Google SandBox

google sandbox

Here’s the deal- you design an absolutely beautiful website every necessary code. You write great content and make all of them optimized. Yet, your website doesn’t make it to the top until the end.
That’s what Google SandBox is.

The Google SandBox is a belief that Google has its filter that forbids all new websites to rank in search engines for a certain amount of time.

Let’s emphasize that in a fact that it’s only a ‘belief’. Google has not officially confirmed the sandbox. But there’s a huge SEOs community that is confident about its existence.

The sandbox effect was first noticed in 2004. Webmasters and SEO experts say that the new websites ranking very well in Bing and Yahoo didn’t rank for low-competition keywords in Google. This ‘sandbox’ effect can last for a few weeks to several months.

So, is it even true?

Probably YES, because that’s what the expert believe.

Probably NO, because we can’t say until it is officially confirmed.

Some experts claim that such a sandbox effect only applies to the highly competitive keyword or phrases. It can be counteracted if the website targets narrow (long-tail phrases). Some others believe that sandbox exists, but can be avoided for uncommon websites. By uncommon websites, they mean websites that give unordinary services which are barely in demand now but is rapidly gaining popularity and directing traffic.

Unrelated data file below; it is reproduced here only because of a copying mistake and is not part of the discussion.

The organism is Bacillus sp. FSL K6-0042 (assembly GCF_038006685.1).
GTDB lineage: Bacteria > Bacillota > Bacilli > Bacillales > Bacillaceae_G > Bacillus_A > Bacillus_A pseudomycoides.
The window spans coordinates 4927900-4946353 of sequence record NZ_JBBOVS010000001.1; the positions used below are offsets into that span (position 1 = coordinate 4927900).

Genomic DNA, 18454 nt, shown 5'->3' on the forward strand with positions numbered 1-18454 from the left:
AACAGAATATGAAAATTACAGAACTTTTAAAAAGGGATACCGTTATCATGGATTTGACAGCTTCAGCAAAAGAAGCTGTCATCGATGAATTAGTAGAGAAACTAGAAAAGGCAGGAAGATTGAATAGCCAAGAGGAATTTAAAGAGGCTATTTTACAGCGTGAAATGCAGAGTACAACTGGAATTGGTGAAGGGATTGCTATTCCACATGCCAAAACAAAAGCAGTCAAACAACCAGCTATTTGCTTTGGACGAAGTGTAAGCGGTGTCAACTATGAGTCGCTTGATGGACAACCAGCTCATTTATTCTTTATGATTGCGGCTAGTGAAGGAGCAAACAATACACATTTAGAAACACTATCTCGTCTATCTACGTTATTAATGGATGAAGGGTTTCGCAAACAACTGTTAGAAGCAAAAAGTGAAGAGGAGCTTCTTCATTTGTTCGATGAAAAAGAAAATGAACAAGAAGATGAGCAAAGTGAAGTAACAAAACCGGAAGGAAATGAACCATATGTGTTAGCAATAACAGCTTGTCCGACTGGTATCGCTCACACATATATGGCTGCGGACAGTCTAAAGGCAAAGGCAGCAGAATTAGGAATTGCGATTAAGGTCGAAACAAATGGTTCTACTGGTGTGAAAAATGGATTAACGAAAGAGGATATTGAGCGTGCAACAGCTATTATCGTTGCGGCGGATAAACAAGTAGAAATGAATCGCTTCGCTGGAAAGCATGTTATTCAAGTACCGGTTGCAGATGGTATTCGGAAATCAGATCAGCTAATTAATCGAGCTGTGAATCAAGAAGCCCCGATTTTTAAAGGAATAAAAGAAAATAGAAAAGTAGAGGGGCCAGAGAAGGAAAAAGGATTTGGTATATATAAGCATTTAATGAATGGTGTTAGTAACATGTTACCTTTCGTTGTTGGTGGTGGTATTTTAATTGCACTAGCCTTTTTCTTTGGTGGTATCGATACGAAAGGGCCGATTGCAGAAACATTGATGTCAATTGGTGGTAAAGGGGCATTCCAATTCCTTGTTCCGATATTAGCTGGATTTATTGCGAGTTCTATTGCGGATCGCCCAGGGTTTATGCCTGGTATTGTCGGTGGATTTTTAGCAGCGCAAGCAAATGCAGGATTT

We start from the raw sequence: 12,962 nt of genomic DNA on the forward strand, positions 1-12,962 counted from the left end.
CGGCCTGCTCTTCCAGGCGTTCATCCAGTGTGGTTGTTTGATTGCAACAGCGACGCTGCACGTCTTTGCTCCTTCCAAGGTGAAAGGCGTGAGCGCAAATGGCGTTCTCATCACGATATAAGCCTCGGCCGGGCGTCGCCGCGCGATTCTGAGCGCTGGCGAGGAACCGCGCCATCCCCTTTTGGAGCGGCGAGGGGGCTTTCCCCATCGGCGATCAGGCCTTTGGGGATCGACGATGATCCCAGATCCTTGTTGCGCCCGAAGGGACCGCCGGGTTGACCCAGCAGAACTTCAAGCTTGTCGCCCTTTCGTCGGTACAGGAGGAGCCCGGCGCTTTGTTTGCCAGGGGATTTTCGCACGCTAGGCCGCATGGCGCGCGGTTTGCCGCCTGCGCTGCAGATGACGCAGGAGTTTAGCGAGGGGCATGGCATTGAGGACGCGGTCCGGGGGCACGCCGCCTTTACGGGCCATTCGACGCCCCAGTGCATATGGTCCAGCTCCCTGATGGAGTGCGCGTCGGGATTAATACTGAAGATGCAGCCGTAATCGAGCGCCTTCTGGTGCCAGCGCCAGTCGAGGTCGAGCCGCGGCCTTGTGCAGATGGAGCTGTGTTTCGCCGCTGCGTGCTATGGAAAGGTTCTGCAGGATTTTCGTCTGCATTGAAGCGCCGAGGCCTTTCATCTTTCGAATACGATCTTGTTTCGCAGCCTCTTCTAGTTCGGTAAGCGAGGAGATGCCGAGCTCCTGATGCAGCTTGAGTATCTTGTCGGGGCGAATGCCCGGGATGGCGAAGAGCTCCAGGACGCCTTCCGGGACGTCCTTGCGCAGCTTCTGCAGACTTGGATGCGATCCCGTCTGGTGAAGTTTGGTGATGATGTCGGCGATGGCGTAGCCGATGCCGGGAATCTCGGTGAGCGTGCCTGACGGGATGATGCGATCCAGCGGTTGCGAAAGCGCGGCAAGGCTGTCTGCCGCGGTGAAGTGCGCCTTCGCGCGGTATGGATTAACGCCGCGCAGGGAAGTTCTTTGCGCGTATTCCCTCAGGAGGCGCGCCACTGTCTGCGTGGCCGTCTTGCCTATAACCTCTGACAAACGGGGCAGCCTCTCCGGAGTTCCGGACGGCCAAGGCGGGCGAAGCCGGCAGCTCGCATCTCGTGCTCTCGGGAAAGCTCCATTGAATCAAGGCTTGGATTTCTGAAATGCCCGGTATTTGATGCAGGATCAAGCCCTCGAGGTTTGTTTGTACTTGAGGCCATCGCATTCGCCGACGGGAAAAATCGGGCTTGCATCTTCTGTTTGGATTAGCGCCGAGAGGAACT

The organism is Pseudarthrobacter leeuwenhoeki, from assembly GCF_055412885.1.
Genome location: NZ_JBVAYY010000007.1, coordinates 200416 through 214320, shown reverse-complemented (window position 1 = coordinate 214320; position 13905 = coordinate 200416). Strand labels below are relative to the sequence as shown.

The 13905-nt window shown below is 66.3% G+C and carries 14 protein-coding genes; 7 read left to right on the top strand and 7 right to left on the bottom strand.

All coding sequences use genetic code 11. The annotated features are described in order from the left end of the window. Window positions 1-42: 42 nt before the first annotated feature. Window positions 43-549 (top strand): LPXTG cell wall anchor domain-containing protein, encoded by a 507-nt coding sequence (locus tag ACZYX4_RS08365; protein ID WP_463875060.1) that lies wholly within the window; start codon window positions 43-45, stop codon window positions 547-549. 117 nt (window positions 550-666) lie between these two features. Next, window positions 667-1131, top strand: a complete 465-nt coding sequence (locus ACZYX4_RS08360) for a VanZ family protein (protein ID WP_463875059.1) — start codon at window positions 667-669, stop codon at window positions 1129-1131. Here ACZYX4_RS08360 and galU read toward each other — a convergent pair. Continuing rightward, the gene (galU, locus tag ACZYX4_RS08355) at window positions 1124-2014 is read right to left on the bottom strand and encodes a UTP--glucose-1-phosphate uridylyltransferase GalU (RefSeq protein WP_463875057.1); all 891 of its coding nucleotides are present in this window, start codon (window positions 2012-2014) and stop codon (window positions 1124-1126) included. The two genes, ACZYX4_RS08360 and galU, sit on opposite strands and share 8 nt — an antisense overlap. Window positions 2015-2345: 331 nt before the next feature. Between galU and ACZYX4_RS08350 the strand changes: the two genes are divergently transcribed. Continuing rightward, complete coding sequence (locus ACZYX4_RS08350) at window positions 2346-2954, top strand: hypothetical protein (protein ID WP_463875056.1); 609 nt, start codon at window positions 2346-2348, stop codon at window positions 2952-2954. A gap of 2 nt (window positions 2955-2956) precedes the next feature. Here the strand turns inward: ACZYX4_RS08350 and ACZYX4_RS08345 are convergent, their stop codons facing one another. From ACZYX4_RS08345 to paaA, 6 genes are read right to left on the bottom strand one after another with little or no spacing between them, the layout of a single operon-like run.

Does it make sense?

A week-old web page suddenly entering into the SERPs for a highly competitive keyword by beating other pages that have been ranking for years is suspicious, isn’t it?

As we know, Google wants to serve high-quality authoritative content. The fact that it might not trust new websites actually makes sense. Holding new websites from ranking gives Google time to evaluate the quality of the website and fight spam.

Also, we ought not to forget that building back-links is a major part of the SEO. And it’s unlikely that the new website gets enough back-links to be on the top. Also, there are other metrics such as dwell time, click-through rates, etc which Google analyzes for a website. For such metrics, the website should at least be running for some time. Link spam is driven by SEO experts who try to manipulate Google’s ranking by making many inbound links for a brand new web site from different other web sites they own. This could also be checked.

Reverse Sand Box

Here’s the twist if SandBox exists, so does the ‘Reverse SandBox’ effect. It is claimed that new pages with very good content (but lack inbound links) can temporarily get a position in the ranking. Imagine a book store featuring ‘New Releases’ more prominently. Such Reverse SandBox exists to encourage some organic building of the World Wide Web.


We know that, beyond anything, Google always looks for the quality of a website. In such a context, SandBox actually makes sense. But why do they keep hiding its existence? Google clearly denies it’s existence. Let’s see if they talk about it more in the future.

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